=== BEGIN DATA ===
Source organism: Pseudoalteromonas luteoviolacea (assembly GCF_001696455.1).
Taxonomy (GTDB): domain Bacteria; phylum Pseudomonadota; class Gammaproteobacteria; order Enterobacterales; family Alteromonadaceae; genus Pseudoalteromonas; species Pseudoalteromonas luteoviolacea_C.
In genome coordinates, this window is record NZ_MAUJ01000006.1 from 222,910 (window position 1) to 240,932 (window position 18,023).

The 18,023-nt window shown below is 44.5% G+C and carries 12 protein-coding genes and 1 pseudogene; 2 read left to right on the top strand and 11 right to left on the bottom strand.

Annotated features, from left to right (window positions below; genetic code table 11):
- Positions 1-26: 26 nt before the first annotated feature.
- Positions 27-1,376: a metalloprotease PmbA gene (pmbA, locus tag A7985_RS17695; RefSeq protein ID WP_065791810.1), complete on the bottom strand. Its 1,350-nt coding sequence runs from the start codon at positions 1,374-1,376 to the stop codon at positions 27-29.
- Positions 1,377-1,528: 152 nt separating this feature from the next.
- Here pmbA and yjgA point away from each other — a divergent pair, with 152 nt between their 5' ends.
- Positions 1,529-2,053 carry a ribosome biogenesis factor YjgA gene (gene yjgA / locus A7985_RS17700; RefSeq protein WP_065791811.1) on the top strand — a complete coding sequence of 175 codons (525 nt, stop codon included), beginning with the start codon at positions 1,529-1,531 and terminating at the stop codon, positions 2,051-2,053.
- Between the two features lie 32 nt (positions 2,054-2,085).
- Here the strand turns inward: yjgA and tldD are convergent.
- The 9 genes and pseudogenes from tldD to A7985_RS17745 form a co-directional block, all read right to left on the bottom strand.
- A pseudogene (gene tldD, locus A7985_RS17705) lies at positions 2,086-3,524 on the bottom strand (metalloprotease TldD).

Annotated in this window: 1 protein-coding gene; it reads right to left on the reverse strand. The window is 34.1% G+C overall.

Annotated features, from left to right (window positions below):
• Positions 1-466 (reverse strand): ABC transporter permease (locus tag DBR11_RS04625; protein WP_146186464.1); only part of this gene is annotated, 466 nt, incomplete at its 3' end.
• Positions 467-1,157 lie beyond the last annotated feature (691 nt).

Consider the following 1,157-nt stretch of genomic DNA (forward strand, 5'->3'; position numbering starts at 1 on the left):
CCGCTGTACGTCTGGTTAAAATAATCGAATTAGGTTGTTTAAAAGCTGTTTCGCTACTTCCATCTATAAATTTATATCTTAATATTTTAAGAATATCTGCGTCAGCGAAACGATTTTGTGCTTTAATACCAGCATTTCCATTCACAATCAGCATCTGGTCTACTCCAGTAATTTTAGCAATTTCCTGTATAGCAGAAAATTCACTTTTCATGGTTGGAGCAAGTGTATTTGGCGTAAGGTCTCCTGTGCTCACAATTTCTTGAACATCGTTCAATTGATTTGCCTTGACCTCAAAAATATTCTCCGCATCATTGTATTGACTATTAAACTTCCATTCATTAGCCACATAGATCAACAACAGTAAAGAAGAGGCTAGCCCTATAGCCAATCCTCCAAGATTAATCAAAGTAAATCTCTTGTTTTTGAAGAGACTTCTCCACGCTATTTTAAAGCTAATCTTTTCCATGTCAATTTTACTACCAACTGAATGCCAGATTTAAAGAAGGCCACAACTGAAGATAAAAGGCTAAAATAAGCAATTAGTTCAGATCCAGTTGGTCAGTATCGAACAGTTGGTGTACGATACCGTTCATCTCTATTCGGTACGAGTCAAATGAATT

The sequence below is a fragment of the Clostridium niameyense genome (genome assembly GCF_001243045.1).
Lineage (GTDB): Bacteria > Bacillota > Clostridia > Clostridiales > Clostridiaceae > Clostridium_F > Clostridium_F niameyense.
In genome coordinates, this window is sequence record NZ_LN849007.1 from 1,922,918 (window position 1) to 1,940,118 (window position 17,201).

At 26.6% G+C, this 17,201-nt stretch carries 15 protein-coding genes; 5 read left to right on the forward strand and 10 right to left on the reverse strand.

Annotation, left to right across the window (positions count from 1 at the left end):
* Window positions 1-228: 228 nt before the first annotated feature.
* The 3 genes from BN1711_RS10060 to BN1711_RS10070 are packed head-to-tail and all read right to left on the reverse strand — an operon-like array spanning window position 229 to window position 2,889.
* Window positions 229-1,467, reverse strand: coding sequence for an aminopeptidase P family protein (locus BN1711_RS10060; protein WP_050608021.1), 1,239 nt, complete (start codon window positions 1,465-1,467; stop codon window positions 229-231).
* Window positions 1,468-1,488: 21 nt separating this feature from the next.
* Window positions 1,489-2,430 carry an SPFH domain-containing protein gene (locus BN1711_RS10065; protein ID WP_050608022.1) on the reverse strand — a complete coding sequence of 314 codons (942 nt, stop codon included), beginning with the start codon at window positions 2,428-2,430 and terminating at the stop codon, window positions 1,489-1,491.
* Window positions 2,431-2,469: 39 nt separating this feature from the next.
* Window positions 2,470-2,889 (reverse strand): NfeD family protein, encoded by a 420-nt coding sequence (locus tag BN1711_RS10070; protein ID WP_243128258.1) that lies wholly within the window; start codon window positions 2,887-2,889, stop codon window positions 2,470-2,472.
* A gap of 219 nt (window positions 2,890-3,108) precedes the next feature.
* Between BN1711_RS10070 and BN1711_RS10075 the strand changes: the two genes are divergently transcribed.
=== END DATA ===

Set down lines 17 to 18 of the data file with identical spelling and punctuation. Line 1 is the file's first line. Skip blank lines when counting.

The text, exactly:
• Positions 1-466 (reverse strand): ABC transporter permease (locus tag DBR11_RS04625; protein WP_146186464.1); only part of this gene is annotated, 466 nt, incomplete at its 3' end.
• Positions 467-1,157 lie beyond the last annotated feature (691 nt).